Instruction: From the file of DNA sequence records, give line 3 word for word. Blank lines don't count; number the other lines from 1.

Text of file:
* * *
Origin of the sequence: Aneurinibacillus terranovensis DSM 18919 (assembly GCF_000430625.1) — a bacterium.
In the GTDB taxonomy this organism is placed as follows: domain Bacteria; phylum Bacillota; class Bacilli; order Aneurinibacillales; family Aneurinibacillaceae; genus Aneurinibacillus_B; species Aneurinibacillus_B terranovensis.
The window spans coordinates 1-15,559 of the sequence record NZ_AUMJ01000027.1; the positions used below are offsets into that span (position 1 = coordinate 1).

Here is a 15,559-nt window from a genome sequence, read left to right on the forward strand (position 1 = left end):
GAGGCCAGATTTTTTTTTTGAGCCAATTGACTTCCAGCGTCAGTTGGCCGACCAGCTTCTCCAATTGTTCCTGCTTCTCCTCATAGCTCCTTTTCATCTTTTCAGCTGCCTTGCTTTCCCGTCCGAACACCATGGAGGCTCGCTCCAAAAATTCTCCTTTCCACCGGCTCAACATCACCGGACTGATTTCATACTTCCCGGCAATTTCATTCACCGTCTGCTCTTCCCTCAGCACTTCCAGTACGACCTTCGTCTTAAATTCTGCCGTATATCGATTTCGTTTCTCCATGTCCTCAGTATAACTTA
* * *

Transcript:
The window spans coordinates 1-15,559 of the sequence record NZ_AUMJ01000027.1; the positions used below are offsets into that span (position 1 = coordinate 1).